What is an alarm flood?
ISA 18.2 defines an alarm flood as follows:
- “condition during which alarm rate is greater than the operator can effectively manage (i.e. more than 10 alarms per 10 minutes)”
Alarm floods are determined by using the number of alarms annunciated to the operator in each 10- minute interval:
- Alarm flood begins when the alarm count in any 10-minute interval is more than 10
- Alarm flood ends when the alarm count in any 10-minute interval is less than 5
Alarm floods can be described using four different metrics:
- Alarm flood count – the number of alarm floods occurring in a specified interval of time
- Duration – the length of the flood condition in minutes (or hours)
- Alarm count – the total number of alarms that occurred during the flood period
- Peak alarm rate – the highest number of alarms that occurred in a single 10-minute interval
Overall, the percentage of time any alarm system should be in a flood condition should be less than ~1%.
A typical example of an alarm flood may be:
- Compressor Lube Oil pump trips (1 alarm)
- Low & Low Low Lube Oil Pressure (6 alarm for triplicated instrumentation)
- Auxiliary Lube Oil pump is started (1 alarms)
- Aux pump fails (1 alarm)
- Compressor trips on Low Lube Oil pressure (5 – 10 alarms)
- Compressor Low Suction pressure alarms, Compressor Low Discharge pressure alarms, Compressor Low flow alarms, more trip conditions met, auxiliary system alarms (seal gas, buffer gas, etc.), KO drum level alarms, … (>50 alarms)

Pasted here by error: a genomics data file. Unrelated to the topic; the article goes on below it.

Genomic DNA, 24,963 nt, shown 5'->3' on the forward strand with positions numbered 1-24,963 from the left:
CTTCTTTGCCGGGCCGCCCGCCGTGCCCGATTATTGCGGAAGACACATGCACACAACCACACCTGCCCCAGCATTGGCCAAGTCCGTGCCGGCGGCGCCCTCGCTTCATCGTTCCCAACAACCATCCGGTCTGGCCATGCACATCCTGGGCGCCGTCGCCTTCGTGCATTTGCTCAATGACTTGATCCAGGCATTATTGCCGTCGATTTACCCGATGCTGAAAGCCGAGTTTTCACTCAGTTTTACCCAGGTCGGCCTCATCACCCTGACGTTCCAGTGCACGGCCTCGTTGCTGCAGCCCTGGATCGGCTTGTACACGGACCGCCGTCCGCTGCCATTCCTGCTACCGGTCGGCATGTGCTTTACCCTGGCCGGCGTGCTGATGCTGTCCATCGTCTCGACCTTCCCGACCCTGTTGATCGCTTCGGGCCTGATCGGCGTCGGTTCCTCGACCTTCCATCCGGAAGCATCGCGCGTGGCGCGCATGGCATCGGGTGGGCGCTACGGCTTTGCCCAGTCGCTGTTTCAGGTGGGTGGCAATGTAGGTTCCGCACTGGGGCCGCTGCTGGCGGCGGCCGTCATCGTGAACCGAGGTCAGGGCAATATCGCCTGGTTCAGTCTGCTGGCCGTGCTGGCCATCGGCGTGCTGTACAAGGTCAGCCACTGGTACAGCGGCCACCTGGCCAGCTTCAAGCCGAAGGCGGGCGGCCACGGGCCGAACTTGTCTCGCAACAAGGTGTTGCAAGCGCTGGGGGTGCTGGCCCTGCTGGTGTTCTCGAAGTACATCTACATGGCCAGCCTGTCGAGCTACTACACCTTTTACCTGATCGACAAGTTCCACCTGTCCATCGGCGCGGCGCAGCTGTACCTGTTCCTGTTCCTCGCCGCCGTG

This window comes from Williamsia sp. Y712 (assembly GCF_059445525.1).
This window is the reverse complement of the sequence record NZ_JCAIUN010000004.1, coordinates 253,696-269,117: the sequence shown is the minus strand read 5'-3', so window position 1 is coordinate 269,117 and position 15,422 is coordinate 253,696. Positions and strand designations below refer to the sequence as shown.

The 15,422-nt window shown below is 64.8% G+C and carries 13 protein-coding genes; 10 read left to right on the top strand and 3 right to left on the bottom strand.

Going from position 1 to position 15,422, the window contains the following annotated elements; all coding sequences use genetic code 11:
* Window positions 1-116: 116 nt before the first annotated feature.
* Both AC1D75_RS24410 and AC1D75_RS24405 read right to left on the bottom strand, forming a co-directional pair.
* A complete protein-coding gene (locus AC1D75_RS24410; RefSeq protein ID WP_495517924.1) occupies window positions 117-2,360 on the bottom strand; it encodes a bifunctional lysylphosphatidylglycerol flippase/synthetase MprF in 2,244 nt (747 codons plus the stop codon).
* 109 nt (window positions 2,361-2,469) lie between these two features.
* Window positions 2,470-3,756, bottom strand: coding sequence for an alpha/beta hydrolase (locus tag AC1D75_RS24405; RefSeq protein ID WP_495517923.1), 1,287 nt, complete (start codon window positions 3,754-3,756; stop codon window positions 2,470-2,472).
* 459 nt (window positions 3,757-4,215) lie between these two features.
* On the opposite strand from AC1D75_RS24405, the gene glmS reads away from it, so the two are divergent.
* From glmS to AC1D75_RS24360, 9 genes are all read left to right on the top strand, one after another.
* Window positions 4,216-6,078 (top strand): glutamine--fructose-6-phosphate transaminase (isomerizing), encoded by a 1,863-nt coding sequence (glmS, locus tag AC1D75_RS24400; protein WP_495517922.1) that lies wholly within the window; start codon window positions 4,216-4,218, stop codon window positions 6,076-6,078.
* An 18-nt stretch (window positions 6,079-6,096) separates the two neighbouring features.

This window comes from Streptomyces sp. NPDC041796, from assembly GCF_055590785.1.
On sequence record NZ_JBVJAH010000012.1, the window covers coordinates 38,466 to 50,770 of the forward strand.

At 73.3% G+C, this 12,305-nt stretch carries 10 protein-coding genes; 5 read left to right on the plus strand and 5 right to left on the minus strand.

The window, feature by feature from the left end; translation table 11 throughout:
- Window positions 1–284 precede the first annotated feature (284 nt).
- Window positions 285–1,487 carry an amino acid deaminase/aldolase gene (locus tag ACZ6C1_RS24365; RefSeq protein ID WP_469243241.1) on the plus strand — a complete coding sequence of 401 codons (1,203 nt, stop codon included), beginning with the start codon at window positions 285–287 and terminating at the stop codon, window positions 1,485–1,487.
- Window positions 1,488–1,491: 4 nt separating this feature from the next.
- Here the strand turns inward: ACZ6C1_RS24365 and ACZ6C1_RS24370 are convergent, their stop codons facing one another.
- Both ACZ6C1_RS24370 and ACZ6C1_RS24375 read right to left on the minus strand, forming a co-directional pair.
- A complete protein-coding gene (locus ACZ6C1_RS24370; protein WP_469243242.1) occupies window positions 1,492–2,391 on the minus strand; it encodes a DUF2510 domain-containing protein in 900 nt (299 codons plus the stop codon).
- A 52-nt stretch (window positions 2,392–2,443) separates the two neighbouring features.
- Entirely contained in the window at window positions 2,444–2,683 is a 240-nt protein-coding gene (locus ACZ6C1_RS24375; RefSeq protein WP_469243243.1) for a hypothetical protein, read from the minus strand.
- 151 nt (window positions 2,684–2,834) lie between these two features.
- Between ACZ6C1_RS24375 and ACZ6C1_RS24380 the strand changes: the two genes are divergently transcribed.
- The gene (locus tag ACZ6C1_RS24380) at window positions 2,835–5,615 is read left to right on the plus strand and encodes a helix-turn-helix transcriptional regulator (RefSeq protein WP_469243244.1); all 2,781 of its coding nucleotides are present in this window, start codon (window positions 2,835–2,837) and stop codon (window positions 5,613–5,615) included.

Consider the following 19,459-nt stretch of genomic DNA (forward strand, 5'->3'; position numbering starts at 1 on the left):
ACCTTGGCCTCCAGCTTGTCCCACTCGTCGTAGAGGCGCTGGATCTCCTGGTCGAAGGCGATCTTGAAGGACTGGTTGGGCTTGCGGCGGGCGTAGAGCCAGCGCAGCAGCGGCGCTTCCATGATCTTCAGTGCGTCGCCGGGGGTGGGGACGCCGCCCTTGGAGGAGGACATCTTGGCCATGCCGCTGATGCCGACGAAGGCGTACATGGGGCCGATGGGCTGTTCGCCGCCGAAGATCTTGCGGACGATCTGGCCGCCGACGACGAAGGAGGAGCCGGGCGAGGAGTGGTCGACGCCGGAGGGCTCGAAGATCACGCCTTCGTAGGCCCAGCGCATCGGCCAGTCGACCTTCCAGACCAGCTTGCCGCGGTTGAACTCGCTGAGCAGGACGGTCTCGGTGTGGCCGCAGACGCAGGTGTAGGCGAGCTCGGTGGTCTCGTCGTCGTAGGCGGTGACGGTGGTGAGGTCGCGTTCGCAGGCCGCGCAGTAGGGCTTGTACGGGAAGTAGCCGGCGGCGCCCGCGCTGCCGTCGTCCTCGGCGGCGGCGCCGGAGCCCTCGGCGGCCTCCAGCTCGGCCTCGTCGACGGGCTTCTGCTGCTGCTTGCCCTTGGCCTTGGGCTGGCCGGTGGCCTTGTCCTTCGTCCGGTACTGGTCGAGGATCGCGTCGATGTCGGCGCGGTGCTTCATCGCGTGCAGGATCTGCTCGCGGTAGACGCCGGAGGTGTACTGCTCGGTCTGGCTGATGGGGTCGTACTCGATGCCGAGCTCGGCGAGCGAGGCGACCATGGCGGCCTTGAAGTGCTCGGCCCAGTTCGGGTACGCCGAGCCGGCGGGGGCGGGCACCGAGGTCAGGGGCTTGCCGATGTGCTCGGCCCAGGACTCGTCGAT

- Alarms generated by process conditions upstream and downstream of the compressor (20 alarms)
When do alarm floods occur?
When first starting an Alarm Management initiative, many facilities are running in what can be considered a “flood” condition at all times, i.e. the normal (or steady state) rate of alarms that are presented to the operator in the control room exceed 10 alarms in 10 minutes. During times of upset, the alarm rates exceed even flood conditions, rendering the alarm system useless.
Why is it important to eliminate alarm floods?
The biggest danger associated with alarm floods is the possibility of missing a critical alarm. The likelihood of missing important alarms is increased with the number of alarms occurring in the flood. When tens or hundreds of alarms are occurring in rapid succession, the operator may not even see a particular alarm before it scrolls off his alarm summary display. At times like this, the operator tends to ignore the alarm summary as it becomes more of a hindrance than a helpful tool.
Dynamic Alarm Management